"He will put the sheep on his right and the goats on his left."
Matthew 25:33

Sunday, July 15, 2007

Commentary: Watching the dog chase its tail

By Phil Krinkie

For more than a quarter century, state legislators have been attempting to control increases in local property taxes. What they can’t clearly communicate to their constituents is that the state doesn’t determine local property-tax rates. Those rates are set and controlled by local elected officials.

While the state Legislature determines the process of collection of local property taxes, it is still the purview of city councils and county boards to decide property-tax revenues.

Simply put, watching state legislators trying to control property taxes is like watching a dog chase its tail; regardless of how hard they try, it is still an unproductive exercise.

To help understand the mess we’re in today, a short history of state aid to local governments is helpful. We will start in 1971, when the state Legislature replaced a variety of special aids and shared tax programs with a program of general-purpose aid to all local units of government. The creation of Local Government Aid (LGA) had two primary objectives: First, to provide property-tax relief, and second, to help all local governments provide a similar level of government services.

Immediately, some legislators realized that trying to reduce property taxes with state grants to local governments was like trying to fill a barrel with water from a leaky bucket. As Ronald Reagan was fond of saying, “The nine most terrifying words in the English language are: I’m from the government and I’m here to help.” This certainly was no exception.

Within 15 years – from 1972 to 1986 – state aid to local governments had more than tripled from $99 million to over $311 million. But as the state aid program dollars grew, so did the debate about the method of distribution. By 2002, the program had changed from grants to all local government units to payments to cities only.

What is even more staggering, however, is the way LGA distribution has evolved over time. In 1972, when total aid equaled only $99 million, it reached all of the state’s local units of government. Despite the fact that total aid payments now equal a whopping $485 million, LGA is only distributed to about half the state’s population. A program that was intended to reduce property taxes for all Minnesotans now costs state taxpayers almost $500 million yet is distributed to only half the people in the state.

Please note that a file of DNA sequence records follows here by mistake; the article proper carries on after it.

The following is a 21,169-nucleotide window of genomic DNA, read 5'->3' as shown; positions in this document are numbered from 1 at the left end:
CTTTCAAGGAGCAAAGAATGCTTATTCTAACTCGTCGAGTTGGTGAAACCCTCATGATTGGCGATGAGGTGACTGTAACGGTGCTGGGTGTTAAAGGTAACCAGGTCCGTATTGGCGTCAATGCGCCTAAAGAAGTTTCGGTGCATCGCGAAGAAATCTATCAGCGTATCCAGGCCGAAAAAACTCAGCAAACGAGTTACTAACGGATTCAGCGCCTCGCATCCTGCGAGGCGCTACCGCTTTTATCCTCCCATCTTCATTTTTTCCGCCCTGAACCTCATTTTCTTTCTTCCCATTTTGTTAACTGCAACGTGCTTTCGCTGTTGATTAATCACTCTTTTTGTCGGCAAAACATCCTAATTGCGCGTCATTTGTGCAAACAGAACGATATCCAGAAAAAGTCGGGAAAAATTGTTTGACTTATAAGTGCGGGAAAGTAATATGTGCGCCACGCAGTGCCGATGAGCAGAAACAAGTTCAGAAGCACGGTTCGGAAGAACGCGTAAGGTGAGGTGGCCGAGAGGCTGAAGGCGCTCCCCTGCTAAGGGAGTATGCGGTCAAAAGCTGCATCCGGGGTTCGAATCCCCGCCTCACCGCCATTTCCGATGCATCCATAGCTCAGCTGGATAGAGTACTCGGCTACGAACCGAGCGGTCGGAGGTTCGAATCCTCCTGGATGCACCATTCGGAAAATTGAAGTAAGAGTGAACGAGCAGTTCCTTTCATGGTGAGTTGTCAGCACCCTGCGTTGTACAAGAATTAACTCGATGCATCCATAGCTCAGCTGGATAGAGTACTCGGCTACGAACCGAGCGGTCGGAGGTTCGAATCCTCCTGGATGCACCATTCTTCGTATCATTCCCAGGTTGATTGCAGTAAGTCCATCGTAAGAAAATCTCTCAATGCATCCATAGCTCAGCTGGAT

But as Paul Harvey says, “and now, the rest of the story…” The rest of the story is that with the expenditure of $485 million of state resources to “reduce property taxes,” there is little evidence that it does anything of the sort.
In a recent analysis of Minnesota’s state-aid programs, Nathan Anderson, a professor at the University of Illinois at Chicago, wrote, “It has long been recognized that giving more state aid to a local government does not necessarily cause that government to collect less property-tax revenue.” Anderson’s study indicates what most other scholarly works show: that increases or decreases in general aid to cities don’t result in direct increases or reductions in local property taxes.

Another analysis of Minnesota’s state-aid program by the Minnesota House Research Department in 2006 concluded that “on average, about 25 cents on the dollar of LGA increases translated into levy decreases in 2006.” These are only two studies of Minnesota’s property taxes, but virtually every economic analysis underscores the fact that there is no direct correlation between general state aid to local governments and reduced property taxes.

Despite this, state-aid payments in Minnesota have grown by almost 500 percent while distribution has shrunk to only half the people. In addition, only a small fraction of the total aid payments can be attributed to reductions in property taxes. Still, many legislators perpetuate the myth, including backers of this year’s House and Senate tax bills, that increased state aid will reduce property taxes. The facts show just the opposite.

In 1972, when state-aid payments began, total non-school property taxes amounted to $398 million. Today, non-school property taxes total over $5 billion.

The simple truth is that no matter what state legislators do to “buy down” property taxes, it doesn’t work. Property taxes will continue to rise unless cities and counties can control their growth in spending.

Phil Krinkie, a former Republican state representative from Shoreview, is president of the Taxpayers League of Minnesota.

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